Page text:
That’s the question 14 fiber and textile organizations asked the Bush administration in a letter requesting that it begin initiating the safeguard provisions that were included in the accession agreement allowing China to enter the World Trade Organization.
"The safeguard action our coalition is seeking is authorized if Chinese-origin textile or apparel products disrupt markets and threaten to impede the orderly development of trade," said Mark Lange, president and CEO of the National Cotton Council, one of the coalition members.
"Members of the coalition unanimously agree that markets are being disrupted as evidenced by reduced U.S. mill cotton consumption, textile mill bankruptcies and closings and job losses in that sector. This turmoil explains the request for the administration to self-initiate the action."
Coalition members said they are seeking the safeguard action because of the enormous surge of Chinese exports into the U.S. market following the removal of quotas on 29 categories of textile products in 2002. During the first 15 months following quota removal, China increased its share of the U.S. market for these products from 9 percent to 45 percent.
"This market penetration not only is devastating to the U.S. cotton and textile industries, but to all other U.S. trading partners, including those with whom free trade agreements already have been forged including Mexico, Canada, Central America, the Andean Countries and Sub-Saharan Africa," Lange said.
Some of the highest import growth rates were in eight cotton-containing categories, where the average rate of increase in 2002 was more than 640 percent, said Gaylon Booker, a National Cotton Council consultant who has been working closely with the coalition.
"This huge increase was spurred by an average price reduction across the eight categories exceeding 70 percent," Booker said. "We fully expect the same enormous increase to occur in all textile categories when quotas are removed from the remaining textile products by Jan. 1, 2005 unless countermeasures are taken."
"China starts with a huge cost advantage due to its internal, non-market monetary policy," said Lange. "The Chinese yuan is estimated to be undervalued by 40 percent and pegged to the dollar, meaning this huge advantage is locked in, and the international community has not mustered the will to force China to float its currency."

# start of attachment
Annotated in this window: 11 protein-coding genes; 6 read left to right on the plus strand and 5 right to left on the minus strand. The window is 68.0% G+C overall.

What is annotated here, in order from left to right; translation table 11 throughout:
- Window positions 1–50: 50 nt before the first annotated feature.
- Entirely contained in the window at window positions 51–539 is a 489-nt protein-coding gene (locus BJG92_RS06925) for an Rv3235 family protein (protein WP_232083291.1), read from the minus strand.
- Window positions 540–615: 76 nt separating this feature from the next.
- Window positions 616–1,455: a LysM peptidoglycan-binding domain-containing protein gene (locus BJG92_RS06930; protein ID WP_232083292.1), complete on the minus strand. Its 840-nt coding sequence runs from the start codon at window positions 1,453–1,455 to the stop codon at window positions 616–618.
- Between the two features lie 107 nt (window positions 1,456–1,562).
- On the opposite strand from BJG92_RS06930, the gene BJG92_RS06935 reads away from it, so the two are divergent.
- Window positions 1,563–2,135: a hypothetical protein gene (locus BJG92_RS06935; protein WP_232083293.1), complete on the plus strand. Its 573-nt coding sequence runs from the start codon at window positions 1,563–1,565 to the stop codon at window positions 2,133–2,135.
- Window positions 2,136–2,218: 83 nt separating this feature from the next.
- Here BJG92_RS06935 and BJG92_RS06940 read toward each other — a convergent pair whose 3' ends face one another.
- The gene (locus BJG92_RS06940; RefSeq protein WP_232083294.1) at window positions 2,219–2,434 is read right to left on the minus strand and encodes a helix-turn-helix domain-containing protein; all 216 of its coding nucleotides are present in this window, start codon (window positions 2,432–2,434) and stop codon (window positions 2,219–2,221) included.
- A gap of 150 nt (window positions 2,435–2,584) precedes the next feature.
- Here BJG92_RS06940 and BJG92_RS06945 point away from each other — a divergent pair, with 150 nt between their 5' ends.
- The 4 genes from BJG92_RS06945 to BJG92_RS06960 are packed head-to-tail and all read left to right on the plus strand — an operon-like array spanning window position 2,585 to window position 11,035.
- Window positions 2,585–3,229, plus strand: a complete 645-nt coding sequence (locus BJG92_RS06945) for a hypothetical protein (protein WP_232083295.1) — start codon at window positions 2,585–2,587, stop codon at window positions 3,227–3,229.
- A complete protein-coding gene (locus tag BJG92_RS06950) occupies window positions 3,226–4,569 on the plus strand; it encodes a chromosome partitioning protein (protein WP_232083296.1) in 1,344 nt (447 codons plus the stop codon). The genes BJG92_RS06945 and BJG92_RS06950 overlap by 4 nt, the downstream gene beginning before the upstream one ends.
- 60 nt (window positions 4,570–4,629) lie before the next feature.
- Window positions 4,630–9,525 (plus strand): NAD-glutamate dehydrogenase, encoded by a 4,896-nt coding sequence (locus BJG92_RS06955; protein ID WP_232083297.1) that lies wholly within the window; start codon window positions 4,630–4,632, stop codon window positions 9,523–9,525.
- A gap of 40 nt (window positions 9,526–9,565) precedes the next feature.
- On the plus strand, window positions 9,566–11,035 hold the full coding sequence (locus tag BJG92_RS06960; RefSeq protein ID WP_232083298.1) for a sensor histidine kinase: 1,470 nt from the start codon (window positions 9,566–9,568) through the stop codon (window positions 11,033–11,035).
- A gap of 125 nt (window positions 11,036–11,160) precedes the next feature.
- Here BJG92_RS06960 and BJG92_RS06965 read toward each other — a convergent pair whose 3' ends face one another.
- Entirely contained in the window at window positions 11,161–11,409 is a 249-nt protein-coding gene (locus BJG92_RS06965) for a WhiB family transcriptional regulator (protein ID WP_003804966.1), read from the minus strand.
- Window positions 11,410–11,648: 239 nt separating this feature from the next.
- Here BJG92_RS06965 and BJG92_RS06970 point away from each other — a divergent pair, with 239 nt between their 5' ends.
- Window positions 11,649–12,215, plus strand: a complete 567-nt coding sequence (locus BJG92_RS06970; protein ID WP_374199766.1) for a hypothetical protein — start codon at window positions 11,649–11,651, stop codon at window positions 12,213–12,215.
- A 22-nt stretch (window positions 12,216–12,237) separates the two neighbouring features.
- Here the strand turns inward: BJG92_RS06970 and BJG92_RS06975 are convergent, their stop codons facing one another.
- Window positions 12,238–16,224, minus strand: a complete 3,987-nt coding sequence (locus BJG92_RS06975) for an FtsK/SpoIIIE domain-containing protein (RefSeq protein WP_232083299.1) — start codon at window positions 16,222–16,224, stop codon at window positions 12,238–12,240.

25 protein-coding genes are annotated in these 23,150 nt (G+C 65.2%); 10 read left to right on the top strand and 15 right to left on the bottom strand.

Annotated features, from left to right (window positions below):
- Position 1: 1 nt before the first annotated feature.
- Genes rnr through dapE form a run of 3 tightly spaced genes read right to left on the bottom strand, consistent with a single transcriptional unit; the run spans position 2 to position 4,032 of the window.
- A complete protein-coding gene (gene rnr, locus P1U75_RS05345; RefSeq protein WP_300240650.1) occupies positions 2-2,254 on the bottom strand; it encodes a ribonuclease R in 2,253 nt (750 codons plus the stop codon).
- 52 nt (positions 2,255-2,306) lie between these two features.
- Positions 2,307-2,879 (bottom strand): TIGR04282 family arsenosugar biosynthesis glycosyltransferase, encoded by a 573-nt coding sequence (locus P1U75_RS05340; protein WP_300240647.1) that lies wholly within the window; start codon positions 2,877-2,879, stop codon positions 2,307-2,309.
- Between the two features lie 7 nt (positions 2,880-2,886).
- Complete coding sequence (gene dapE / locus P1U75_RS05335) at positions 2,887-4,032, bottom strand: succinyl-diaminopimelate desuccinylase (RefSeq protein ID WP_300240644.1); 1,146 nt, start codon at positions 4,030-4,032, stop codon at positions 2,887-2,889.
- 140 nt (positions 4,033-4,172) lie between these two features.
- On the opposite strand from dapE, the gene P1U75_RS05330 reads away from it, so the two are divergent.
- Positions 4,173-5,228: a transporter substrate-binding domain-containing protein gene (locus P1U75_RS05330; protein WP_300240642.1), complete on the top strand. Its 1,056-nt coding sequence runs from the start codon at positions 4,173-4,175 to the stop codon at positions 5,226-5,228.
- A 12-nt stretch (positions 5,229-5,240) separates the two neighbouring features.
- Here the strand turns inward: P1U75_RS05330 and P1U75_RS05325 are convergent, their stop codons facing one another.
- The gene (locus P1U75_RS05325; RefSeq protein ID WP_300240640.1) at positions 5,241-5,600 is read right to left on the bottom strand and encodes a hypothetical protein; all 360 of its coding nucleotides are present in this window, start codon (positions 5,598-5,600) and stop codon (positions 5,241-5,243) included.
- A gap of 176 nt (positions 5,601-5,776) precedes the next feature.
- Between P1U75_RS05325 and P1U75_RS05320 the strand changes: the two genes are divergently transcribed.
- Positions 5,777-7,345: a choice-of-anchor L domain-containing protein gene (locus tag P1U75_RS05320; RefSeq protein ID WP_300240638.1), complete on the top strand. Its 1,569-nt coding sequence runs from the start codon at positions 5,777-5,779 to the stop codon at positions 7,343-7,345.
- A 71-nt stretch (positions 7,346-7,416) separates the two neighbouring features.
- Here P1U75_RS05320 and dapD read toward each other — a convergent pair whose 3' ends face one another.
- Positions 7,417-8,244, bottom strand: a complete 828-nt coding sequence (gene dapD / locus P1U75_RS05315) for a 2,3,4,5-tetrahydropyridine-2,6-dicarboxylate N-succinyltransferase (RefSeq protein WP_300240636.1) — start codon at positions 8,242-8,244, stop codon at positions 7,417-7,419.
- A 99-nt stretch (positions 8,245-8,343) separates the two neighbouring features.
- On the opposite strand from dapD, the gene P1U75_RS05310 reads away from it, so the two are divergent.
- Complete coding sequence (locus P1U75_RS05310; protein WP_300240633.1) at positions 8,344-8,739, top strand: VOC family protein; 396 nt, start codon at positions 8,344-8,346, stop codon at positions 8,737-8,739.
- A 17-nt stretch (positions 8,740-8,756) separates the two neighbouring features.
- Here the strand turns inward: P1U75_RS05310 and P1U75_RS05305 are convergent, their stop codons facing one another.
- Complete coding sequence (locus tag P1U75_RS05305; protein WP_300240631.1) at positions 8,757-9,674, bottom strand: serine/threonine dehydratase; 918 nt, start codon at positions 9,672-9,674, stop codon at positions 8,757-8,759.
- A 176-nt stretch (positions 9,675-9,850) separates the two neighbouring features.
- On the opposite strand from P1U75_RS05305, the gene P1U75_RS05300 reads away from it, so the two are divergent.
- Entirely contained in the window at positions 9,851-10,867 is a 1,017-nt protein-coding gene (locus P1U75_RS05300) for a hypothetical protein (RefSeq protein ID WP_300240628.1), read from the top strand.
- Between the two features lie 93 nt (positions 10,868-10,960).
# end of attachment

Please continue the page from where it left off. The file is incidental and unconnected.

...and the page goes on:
While Chinese textile exports to the U.S. market are skyrocketing, China has failed to meet its WTO accession commitment with respect to imported raw cotton, the Cotton Council officials said.
China agreed to allow up to 3.75 million bales of imported cotton annually to enter its markets duty-free. One-third of the imported cotton would be reserved for state-owned enterprises and the other two-thirds was to receive national treatment, meaning treated no differently than domestically grown cotton.
"National treatment, though, has not occurred," said NCC Chairman Bobby Greene, a cotton ginner from Courtland, Ala. "Prospective Chinese buyers of imported cotton have been required to certify that the resulting product will be exported before they are permitted to import the cotton.
"The failure of China to meet its WTO commitment, on the one hand, while reaping the benefits of dramatically increasing exports of textile and apparel products into the U.S. market on the other have dealt a crippling blow to the U.S. cotton and textile industries. U.S. mill cotton consumption already has fallen from 11.4 million bales in 1997 to a current (2003) annualized rate of 6.8 million bales."
Greene said it is important for the administration to act quickly to stop the resulting bankruptcies and job losses in the textile/fiber complex.
Still major employers
"Even with the publicity about textile plant closings and job losses, the U.S. fiber and textile industries remain among the nation’s largest employers," Greene said, "and it’s not like further loss of jobs and economic activity in our sector will be offset by gains in other sectors. Manufacturing and service jobs are leaving the U.S. in droves. The administration can shore up losses in our sector by simply exercising U.S. rights granted under WTO rules."
Aside from the safeguard action that can provide short-term relief, the coalition is urging the administration to take two other actions that can provide longer-term benefits to the U.S. and its trading partners:
--Maintain U.S. textile tariffs under the WTO until other nations reduce their tariff rates to U.S. levels.
--Refuse to accept tariff preference levels (TPLs) in the Central American Free Trade Agreement (CAFTA) and similar agreements.
Including TPLs in the CAFTA and similar trade agreements would permit China and other third countries to transship their textile components through signatory countries into the U.S. market duty free.
"Benefits of CAFTA and other regional and bilateral agreements should be restricted to signatory countries and not be extended to third countries that make no reciprocal concessions," Greene said.
The United States is entitled to take the safeguard action without approval by a WTO review panel. While the U.S. is obligated to consult with China on the issue, the decision about whether or not to take action will be made by the Committee for the Implementation of Textile Agreements (CITA), a body comprised of representatives from five federal agencies.